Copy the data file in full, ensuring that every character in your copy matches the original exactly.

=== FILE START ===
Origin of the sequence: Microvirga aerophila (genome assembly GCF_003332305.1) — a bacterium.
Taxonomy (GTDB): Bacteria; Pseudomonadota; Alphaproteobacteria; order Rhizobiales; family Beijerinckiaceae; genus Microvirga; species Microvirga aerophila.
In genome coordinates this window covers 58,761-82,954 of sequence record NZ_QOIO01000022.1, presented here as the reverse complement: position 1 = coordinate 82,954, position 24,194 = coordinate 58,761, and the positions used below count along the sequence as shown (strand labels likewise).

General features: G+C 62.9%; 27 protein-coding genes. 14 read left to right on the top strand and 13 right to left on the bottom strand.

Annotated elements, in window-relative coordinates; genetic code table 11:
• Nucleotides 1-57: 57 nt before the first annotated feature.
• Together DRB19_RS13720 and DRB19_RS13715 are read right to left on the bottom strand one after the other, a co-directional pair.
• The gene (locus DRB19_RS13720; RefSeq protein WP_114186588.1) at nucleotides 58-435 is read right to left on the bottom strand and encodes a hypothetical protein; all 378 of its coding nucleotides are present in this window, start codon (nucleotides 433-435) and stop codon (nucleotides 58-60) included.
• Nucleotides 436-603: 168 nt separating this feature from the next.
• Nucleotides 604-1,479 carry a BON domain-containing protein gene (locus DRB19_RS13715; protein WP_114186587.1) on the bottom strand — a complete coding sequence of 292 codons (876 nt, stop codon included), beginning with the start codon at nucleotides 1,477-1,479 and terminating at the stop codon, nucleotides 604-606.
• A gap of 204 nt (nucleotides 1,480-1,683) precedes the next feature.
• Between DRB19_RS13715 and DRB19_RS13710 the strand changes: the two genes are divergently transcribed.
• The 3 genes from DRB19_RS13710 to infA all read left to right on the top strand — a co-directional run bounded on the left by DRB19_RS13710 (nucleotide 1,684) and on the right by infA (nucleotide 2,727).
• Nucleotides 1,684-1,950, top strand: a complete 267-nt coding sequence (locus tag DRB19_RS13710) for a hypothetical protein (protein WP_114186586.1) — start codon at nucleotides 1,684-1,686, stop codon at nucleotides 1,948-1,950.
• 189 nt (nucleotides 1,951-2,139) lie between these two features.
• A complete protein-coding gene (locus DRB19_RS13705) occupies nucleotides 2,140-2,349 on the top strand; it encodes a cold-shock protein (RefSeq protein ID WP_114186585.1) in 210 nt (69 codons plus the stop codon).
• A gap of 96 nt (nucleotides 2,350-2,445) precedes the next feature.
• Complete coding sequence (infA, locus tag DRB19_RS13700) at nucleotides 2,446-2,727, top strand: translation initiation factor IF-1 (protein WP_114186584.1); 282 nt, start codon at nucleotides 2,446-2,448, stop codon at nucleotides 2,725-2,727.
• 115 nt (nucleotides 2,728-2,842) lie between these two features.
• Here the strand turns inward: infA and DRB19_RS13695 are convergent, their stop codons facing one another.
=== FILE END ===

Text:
Origin of the sequence: Microvirga aerophila (genome assembly GCF_003332305.1) — a bacterium.
Taxonomy (GTDB): Bacteria; Pseudomonadota; Alphaproteobacteria; order Rhizobiales; family Beijerinckiaceae; genus Microvirga; species Microvirga aerophila.
In genome coordinates this window covers 58,761-82,954 of sequence record NZ_QOIO01000022.1, presented here as the reverse complement: position 1 = coordinate 82,954, position 24,194 = coordinate 58,761, and the positions used below count along the sequence as shown (strand labels likewise).

General features: G+C 62.9%; 27 protein-coding genes. 14 read left to right on the top strand and 13 right to left on the bottom strand.

Annotated elements, in window-relative coordinates; genetic code table 11:
• Nucleotides 1-57: 57 nt before the first annotated feature.
• Together DRB19_RS13720 and DRB19_RS13715 are read right to left on the bottom strand one after the other, a co-directional pair.
• The gene (locus DRB19_RS13720; RefSeq protein WP_114186588.1) at nucleotides 58-435 is read right to left on the bottom strand and encodes a hypothetical protein; all 378 of its coding nucleotides are present in this window, start codon (nucleotides 433-435) and stop codon (nucleotides 58-60) included.
• Nucleotides 436-603: 168 nt separating this feature from the next.
• Nucleotides 604-1,479 carry a BON domain-containing protein gene (locus DRB19_RS13715; protein WP_114186587.1) on the bottom strand — a complete coding sequence of 292 codons (876 nt, stop codon included), beginning with the start codon at nucleotides 1,477-1,479 and terminating at the stop codon, nucleotides 604-606.
• A gap of 204 nt (nucleotides 1,480-1,683) precedes the next feature.
• Between DRB19_RS13715 and DRB19_RS13710 the strand changes: the two genes are divergently transcribed.
• The 3 genes from DRB19_RS13710 to infA all read left to right on the top strand — a co-directional run bounded on the left by DRB19_RS13710 (nucleotide 1,684) and on the right by infA (nucleotide 2,727).
• Nucleotides 1,684-1,950, top strand: a complete 267-nt coding sequence (locus tag DRB19_RS13710) for a hypothetical protein (protein WP_114186586.1) — start codon at nucleotides 1,684-1,686, stop codon at nucleotides 1,948-1,950.
• 189 nt (nucleotides 1,951-2,139) lie between these two features.
• A complete protein-coding gene (locus DRB19_RS13705) occupies nucleotides 2,140-2,349 on the top strand; it encodes a cold-shock protein (RefSeq protein ID WP_114186585.1) in 210 nt (69 codons plus the stop codon).
• A gap of 96 nt (nucleotides 2,350-2,445) precedes the next feature.
• Complete coding sequence (infA, locus tag DRB19_RS13700) at nucleotides 2,446-2,727, top strand: translation initiation factor IF-1 (protein WP_114186584.1); 282 nt, start codon at nucleotides 2,446-2,448, stop codon at nucleotides 2,725-2,727.
• 115 nt (nucleotides 2,728-2,842) lie between these two features.
• Here the strand turns inward: infA and DRB19_RS13695 are convergent, their stop codons facing one another.